- Starting in the early 1990s, physicians started to use prolotherapy-type injections in dental treatments, periodontal surgeries, cosmetic surgeries and skin grafting treatments. The use of PRP prolotherapy expanded into orthopedic treatments around the early 2000s.
How to Find a Prolotherapist
- Physicians who treat patients using prolotherapy normally receive training by an institute associated with The American Osteopathic Association of Prolotherapy Regenerative Medicine. Several other authorized training groups now exist for physicians, as well as emerging postgraduate training program students.
- In most cases, a prerequisite before treating any patient is to be a licensed medical orthopedic physician. However, it’s up to individual patients to find a qualified practitioner as laws differ from state to state.
- Look for a physician with accreditation through The American Board of Prolotherapy, which has been certifying physicians in Prolotherapy since 1989 or The American Osteopathic Association of Prolotherapy Regenerative Medicine.
- The Prolotherapy College website offers resources for locating trained physicians by state.
- Personally, I suggest checking out Regenexx for the highest quality and most studied PRP and stem cell treatments.
- I also had prolotherapy treatment in Nashville with Dr. Mark Johnson for injuries, and the care was excellent.
Precautions Regarding Prolotherapy
Currently there are no strict treatment guidelines or protocol regulations in place for physicians regarding the use of prolotherapy. Most often, doctors use prolotherapy along with other means of reducing pain and healing injuries — including physical therapy, stretching, myofascial release for athletes, massage therapy, chiropractic adjustments and sometimes the use of anti-inflammatory or steroid medications.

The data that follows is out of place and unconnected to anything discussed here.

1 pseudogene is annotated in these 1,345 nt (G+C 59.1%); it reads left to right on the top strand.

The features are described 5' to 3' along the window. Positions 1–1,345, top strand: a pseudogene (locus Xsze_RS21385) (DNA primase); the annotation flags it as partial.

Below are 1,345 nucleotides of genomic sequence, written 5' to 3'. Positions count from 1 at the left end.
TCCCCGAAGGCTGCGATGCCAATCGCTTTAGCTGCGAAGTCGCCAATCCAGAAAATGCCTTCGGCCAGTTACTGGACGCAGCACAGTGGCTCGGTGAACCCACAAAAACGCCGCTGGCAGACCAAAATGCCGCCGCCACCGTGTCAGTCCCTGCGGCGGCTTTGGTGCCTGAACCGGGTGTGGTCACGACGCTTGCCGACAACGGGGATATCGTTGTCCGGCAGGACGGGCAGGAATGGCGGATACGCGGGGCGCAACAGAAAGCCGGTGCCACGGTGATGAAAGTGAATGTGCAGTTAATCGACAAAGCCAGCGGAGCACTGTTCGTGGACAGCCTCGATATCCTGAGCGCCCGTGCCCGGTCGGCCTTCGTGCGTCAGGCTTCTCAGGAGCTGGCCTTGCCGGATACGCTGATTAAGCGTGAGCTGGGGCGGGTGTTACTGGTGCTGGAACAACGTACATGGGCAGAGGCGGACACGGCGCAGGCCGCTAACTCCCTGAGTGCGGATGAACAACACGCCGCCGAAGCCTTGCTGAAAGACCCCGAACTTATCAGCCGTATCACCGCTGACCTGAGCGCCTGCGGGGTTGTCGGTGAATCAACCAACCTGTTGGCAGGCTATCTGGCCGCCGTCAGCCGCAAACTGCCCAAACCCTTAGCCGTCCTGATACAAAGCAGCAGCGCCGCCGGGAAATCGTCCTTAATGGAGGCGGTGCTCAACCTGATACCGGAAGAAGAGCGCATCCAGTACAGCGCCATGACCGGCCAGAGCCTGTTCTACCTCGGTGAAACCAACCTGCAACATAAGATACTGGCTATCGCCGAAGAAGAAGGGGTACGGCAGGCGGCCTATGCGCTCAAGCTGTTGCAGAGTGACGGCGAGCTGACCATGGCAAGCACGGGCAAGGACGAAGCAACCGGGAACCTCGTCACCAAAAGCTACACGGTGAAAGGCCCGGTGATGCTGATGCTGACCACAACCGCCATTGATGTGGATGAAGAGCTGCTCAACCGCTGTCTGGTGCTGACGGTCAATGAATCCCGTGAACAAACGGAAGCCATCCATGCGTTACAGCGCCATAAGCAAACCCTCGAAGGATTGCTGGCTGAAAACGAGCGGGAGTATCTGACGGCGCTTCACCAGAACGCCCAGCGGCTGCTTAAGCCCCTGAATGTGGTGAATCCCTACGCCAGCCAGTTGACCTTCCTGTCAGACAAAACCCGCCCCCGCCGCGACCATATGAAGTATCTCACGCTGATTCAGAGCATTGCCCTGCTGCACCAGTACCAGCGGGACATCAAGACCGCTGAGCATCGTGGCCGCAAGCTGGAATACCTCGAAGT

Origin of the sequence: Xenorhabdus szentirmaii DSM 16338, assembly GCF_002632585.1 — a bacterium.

Some physicians do use prolotherapy as a first-line therapy, but this is rarer. Many also recommend visiting a physical therapist after prolotherapy injections for further help and an evaluation.
Prolotherapy is not intended for everyone, including those who have not yet been diagnosed with an injury or cause of their pain. In order to inject and treat an injury (sprains, strains and weakened ligaments, for example), the damaged tissue must first be identified using diagnostic imaging studies so that physicians know where to place the injection.
Although prolotherapy is considered to be very safe, some experts have concerns that a lack of training regarding how to correctly perform prolotherapy injections can lead to side effects in some cases. Always make sure to visit a trained professional who has proper credentials and experience with stem cell injections. Side effects of treatments usually go away within several days, can if they become painful symptoms can be reduced through taking an over-the-counter pain killer temporarily (like ibuprofen).
Prolotherapy side effects can sometimes include:
- Swelling at the injection site
- Increased pain and stiffness
- Signs of an allergic reaction
- Although very rarely, cases of spinal fluid leaks and permanent nerve damage have also been reported
Final Thoughts on Prolotherapy & PRP
- Prolotherapy/PRP is a type of natural soft tissue/connective tissue treatment that promotes long-term healing without the use of surgery or prescription medications.
- They work by stimulating the body’s ability to repair itself through causing a mild inflammatory response in damaged tissue, which triggers the release of proteins and growth factors to strengthen the weakened area.
- Conditions that can be treated with prolotherapy or PRP include sports injuries, tendonitis, back and neck pain, arthritis, whiplash, joint sprains, degenerative disc disease/osteoarthritis and more.